While consumption was already a topic of (Marxist) cultural studies, it had become a distinctive field of research into socio-cultural practices by the 1970s. Since then it has developed into a field in which sociologists focus on contemporary developments of mass culture and states of society.7 Consequently, the field was opened to basic research from a historical perspective, which is a leading trend to date. In several studies, visibility has been regarded as a crucial element of consumption.8 Especially regarding advertising, the role of images – most of all photography – has been scrutinized.9 Among these studies, I want to emphasize Jonathan E. Schroeder’s observation that photography is “a cornerstone of visual consumption.”10 Roland Marchand’s book Advertising the American Dream should also be highlighted in this context, as it points out the advertising strategy of giving products a “class image.”11 Nevertheless, my argument exceeds the context of advertising by following Aby Warburg’s concept of visual history including “images in the broadest sense,”12 and thus regarding images of any function in Vanity Fair.
Thorstein Veblen formulated a crucial point for this essay’s argument in The Theory of the Leisure Class (1899).13 With this work, he set a benchmark for research on consumer culture and lifestyle analysis of Anglo-America at the beginning of the 20th century. His study of pre-Fordist American society is recognized for the concept of “conspicuous consumption” – a phenomenon which is not limited to the upper classes, but also practiced by the middle and lower classes.14 In Veblen’s argument, this form of consumption derives from “conspicuous leisure”: in order to represent and reassure esteem, wealth “must be put in evidence.”15 In this regard, he reveals the patriarchal structure of conspicuous consumption by describing how wives consume vicariously for their husbands.16
Although the description dates back some 20 years by then, the theatrical scene on the 1922 cover of Vanity Fair [Fig. 1] appears as a visualization of these theoretical assumptions. Clisbee’s composition translates the topos of the abovementioned baroque theater into modern times by cutting out the stage and royal box. Here, he focuses on a single balcony with three theatergoers, putting them in the center of the picture. As a result, the box itself becomes the stage for this theatrical scene, and its occupants are treated like royalty. Whereas the women of the family vicariously focus on the stage, the “gentleman of leisure”17 exhibits his wealth for the auditorium. The man in the bottom-left corner confirms the family’s esteem while finding a point of orientation in their status. Thus, for both classes, the theater visit is in order to see and be seen.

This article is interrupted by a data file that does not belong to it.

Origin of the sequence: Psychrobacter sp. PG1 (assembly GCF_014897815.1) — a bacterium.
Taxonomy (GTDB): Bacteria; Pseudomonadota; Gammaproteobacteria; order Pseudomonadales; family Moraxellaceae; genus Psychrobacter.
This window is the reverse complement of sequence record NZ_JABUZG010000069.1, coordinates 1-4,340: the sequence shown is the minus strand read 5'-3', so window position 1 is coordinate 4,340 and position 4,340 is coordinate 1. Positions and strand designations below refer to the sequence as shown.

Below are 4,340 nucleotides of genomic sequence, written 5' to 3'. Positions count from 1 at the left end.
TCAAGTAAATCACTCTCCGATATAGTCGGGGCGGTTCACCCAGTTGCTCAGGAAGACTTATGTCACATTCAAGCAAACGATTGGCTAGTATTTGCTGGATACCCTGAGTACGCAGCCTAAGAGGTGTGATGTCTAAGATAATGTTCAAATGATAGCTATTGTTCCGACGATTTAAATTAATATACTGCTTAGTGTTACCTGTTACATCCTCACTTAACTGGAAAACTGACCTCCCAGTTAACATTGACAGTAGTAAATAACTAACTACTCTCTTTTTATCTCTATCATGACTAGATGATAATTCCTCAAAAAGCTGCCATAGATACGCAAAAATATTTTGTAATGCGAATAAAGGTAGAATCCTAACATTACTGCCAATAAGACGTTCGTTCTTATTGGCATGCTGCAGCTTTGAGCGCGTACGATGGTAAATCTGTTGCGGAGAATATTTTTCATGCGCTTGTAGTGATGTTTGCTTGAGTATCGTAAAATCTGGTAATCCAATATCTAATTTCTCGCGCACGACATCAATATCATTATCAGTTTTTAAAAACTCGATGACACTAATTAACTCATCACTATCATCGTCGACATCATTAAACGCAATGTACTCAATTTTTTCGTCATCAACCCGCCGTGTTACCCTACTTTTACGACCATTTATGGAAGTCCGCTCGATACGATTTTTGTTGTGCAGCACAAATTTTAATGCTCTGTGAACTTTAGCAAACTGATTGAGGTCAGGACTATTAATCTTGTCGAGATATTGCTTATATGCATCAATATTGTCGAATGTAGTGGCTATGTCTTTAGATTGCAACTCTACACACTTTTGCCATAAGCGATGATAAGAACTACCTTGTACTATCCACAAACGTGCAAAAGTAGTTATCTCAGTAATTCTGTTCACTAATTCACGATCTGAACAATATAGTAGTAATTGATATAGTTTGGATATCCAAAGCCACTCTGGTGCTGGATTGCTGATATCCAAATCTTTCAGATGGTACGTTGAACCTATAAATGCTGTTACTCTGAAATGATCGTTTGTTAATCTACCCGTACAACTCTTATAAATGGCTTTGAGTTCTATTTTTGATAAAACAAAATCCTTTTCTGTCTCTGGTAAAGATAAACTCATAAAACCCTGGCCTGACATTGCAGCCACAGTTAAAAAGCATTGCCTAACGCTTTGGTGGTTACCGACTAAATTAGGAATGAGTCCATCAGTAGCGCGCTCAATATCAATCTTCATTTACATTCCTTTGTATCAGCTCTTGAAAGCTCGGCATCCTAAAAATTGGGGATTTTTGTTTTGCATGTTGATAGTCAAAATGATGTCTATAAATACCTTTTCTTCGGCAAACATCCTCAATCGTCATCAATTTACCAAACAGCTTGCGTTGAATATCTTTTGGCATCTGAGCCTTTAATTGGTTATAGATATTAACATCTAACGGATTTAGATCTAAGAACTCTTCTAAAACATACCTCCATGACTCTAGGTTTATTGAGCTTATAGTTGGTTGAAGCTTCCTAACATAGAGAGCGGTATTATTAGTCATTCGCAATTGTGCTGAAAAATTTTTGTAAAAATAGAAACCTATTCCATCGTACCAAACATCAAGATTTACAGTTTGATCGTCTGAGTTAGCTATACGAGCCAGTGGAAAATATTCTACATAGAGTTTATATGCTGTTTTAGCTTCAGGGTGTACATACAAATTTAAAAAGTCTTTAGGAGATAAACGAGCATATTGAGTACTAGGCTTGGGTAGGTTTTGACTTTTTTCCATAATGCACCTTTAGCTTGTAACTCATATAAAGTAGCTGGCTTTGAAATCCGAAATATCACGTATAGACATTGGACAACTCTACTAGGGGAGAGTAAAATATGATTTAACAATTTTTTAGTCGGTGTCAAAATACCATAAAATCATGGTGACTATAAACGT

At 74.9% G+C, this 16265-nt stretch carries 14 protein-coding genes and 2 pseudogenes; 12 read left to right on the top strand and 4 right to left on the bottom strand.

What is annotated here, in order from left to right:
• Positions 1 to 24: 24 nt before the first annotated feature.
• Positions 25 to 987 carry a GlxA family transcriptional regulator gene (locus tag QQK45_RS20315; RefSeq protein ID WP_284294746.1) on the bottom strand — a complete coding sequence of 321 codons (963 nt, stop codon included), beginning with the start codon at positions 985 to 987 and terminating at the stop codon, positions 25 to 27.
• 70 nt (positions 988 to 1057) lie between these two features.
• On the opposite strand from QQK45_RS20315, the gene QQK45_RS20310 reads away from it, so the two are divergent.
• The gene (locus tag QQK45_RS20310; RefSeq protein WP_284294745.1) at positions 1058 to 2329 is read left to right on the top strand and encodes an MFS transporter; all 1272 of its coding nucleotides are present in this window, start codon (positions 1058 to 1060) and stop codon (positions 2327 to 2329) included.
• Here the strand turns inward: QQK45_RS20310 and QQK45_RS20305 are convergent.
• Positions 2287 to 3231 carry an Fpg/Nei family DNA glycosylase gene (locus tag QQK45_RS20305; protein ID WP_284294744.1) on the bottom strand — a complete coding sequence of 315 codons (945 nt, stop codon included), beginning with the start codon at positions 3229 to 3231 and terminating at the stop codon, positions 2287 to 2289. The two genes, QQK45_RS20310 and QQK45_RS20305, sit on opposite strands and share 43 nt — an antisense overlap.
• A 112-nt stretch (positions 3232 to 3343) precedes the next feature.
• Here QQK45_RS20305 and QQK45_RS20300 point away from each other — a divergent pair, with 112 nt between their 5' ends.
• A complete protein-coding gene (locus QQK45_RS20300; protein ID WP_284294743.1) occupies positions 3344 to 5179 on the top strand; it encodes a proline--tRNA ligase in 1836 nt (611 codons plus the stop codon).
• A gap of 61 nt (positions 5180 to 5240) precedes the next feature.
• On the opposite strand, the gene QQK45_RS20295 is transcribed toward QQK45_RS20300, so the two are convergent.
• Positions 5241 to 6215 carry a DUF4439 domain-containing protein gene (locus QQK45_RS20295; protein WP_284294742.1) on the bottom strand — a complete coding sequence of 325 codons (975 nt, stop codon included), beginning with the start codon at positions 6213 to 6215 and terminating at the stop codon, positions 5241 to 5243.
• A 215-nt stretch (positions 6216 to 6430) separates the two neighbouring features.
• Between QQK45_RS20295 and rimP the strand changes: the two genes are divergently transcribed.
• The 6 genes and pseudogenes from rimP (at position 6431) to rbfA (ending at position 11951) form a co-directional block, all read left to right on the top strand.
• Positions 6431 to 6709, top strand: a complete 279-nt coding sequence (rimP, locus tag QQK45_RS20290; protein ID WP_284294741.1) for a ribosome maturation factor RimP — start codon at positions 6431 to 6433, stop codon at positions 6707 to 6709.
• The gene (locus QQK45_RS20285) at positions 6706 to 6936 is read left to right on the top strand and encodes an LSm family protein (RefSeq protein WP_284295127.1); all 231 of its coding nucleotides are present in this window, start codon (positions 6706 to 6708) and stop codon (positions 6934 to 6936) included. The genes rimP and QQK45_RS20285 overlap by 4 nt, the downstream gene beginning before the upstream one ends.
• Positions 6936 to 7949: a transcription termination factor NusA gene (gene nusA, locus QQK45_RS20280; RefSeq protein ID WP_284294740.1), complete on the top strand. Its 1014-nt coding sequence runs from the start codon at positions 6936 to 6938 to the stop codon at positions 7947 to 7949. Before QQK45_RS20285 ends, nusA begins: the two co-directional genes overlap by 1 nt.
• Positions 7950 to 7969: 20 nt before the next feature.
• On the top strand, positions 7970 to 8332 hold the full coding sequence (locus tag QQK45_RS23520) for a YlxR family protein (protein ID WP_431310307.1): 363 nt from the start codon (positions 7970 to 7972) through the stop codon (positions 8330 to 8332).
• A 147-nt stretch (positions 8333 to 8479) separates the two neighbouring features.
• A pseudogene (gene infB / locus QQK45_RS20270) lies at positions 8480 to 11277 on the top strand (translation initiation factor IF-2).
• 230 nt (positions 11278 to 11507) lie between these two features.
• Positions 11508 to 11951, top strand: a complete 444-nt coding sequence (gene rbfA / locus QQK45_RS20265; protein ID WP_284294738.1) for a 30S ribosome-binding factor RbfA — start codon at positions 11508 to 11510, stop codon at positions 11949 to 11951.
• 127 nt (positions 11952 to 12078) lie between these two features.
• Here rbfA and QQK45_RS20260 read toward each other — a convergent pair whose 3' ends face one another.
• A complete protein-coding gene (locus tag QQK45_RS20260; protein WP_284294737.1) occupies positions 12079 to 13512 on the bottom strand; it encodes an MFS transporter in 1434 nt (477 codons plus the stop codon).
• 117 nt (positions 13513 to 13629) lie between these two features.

If we regard the family as members of the leisure class, to which class does the young man on the ground floor belong? Is he also a (conspicuous) consumer? I argue that his glancing through opera glasses can be understood as a metaphor for searching, or put differently, looking for something. Consequently, I argue that he represents what I want to call the consuming class: a social class that is in the process of formation at the time, emerging from the middle of society while trying to define itself mostly in relation to upper-class culture. The man’s posture – in profile, at the edge of the viewer’s space – seems to indicate that he is the role model for the Vanity Fair reader.
Vanity Fair as image vehicle
Launched as a monthly magazine in the United States in September 1913, Vanity Fair addressed a readership which was interested in art and literature. It was first published as a fashion magazine under the name Dress & Vanity Fair. Condé Nast (1873–1942), the founder of the media company of the same name, bought the former fashion magazine Dress in order to gain an edge over the competitors of his successful magazine Vogue. When the art and theater critic Frank Crowninshield became the magazine’s editor at the turn of the year 1913/1914, “Dress” was removed from the title. Under his aegis, between 1914 and 1935, the magazine’s focus shifted from women’s fashion to mainly theater, literature, and the arts.18 From 1913 to 1936, when the magazine was abandoned until its relaunch in 1983, it featured a relatively high number of advertisements. In each issue, more than a third of around 100 pages contained advertising. This ratio suggests that consumption was a crucial element of the magazine’s self-conception. Furthermore, with a table of contents displaying rubrics such as “In and About the Theatre,” “The World of Art,” “The World of Ideas,” “Poetry,” “Literary Hors d’Oeuvres,” “Satirical Sketches,” and “The World Outdoors,” Vanity Fair clearly focused on entertainment and leisure.19 Crowninshield underlined this program in his first editorial: “Vanity Fair has but two major articles in its editorial creed: first, to believe in the progress and promise of American Life, and second, to chronicle that progress cheerfully, truthfully, and entertainingly.”20
It is important to keep this principle of cheerfulness in mind in order to understand Vanity Fair’s images. Crowninshield’s perspective emphasizes the entertaining aspect of leafing through a magazine and thereby consuming images. By that, I mean that the magazine provokes a specific type of readerly gaze that has less to do with reading as studying or contemplating every picture. When I speak of consuming images, I rather think of a fleeting glance that remains superficial. Not only does the material character of the magazine (handy format; light, coated paper) contribute to this view, but also the amount of space devoted to images, especially photography.